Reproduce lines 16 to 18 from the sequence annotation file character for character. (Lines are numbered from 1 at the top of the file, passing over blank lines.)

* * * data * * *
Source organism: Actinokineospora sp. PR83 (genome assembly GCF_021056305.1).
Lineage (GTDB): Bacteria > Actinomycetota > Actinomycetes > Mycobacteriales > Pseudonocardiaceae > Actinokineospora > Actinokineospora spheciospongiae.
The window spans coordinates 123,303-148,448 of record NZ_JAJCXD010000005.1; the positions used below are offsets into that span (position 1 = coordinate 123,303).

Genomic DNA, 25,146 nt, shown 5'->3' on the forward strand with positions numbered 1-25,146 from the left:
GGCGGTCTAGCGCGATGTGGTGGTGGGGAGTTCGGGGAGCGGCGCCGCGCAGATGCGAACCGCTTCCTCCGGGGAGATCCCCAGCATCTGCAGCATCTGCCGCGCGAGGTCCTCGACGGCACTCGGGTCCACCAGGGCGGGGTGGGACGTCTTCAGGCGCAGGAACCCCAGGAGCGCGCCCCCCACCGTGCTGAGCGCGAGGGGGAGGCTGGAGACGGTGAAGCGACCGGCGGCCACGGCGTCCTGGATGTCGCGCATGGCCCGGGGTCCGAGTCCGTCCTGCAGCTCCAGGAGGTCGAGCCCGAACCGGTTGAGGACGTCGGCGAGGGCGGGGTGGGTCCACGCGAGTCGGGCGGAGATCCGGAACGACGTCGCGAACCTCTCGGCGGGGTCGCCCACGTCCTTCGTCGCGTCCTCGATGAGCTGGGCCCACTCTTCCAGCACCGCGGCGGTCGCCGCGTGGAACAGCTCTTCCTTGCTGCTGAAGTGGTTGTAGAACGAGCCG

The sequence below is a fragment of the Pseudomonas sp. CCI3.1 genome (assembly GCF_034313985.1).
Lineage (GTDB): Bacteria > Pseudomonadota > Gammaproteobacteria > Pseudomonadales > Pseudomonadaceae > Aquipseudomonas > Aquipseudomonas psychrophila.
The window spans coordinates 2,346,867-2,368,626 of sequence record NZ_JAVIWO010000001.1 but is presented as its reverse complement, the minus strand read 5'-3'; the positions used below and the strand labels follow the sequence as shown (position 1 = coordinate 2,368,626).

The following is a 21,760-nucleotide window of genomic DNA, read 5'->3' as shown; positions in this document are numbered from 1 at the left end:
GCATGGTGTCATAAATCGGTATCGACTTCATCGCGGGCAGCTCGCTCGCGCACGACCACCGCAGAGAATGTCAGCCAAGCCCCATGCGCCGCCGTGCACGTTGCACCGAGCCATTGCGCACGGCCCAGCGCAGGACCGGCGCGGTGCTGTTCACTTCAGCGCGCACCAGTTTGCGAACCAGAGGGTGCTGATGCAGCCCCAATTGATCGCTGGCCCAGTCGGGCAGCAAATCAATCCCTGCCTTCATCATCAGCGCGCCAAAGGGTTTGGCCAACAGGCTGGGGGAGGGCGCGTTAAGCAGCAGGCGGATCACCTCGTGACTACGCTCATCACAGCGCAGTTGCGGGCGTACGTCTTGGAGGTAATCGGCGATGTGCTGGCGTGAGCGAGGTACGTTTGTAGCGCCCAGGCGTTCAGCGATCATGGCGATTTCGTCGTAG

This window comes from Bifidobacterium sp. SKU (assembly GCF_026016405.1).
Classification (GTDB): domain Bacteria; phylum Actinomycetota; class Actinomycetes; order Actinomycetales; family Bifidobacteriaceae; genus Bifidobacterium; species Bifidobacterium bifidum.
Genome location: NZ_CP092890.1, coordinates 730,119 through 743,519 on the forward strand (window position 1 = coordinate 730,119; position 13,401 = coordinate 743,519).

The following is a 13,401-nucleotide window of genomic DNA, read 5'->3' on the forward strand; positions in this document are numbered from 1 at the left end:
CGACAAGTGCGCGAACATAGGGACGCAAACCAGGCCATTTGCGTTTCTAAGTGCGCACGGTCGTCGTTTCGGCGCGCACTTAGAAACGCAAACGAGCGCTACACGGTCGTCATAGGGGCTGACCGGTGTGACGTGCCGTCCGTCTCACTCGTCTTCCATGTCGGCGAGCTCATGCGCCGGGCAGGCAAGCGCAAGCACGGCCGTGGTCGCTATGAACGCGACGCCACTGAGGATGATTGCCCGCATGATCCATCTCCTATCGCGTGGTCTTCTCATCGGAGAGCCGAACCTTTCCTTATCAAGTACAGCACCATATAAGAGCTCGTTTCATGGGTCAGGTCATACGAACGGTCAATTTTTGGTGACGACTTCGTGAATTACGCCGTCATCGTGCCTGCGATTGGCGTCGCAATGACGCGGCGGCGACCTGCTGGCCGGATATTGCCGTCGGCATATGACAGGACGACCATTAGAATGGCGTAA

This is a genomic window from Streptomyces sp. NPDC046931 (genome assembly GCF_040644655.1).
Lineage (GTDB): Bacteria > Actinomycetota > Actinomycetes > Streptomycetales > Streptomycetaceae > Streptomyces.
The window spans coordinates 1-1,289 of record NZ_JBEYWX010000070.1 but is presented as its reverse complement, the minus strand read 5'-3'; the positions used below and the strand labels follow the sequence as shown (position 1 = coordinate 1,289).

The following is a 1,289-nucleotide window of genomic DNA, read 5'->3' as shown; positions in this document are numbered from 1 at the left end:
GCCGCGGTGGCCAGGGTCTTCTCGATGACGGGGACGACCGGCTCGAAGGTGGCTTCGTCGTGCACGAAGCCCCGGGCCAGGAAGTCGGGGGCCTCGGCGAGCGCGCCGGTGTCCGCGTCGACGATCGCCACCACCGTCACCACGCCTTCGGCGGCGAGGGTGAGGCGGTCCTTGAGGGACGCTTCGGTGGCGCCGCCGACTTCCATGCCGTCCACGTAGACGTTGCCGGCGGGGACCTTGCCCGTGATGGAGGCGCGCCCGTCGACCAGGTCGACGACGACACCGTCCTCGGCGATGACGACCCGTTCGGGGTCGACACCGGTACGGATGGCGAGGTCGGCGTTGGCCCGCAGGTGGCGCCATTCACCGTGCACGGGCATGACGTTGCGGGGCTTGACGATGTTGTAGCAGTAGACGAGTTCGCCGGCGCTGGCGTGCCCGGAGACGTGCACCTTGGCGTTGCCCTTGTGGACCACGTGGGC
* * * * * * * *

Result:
This is a genomic window from Streptomyces sp. NPDC046931 (genome assembly GCF_040644655.1).
Lineage (GTDB): Bacteria > Actinomycetota > Actinomycetes > Streptomycetales > Streptomycetaceae > Streptomyces.
The window spans coordinates 1-1,289 of record NZ_JBEYWX010000070.1 but is presented as its reverse complement, the minus strand read 5'-3'; the positions used below and the strand labels follow the sequence as shown (position 1 = coordinate 1,289).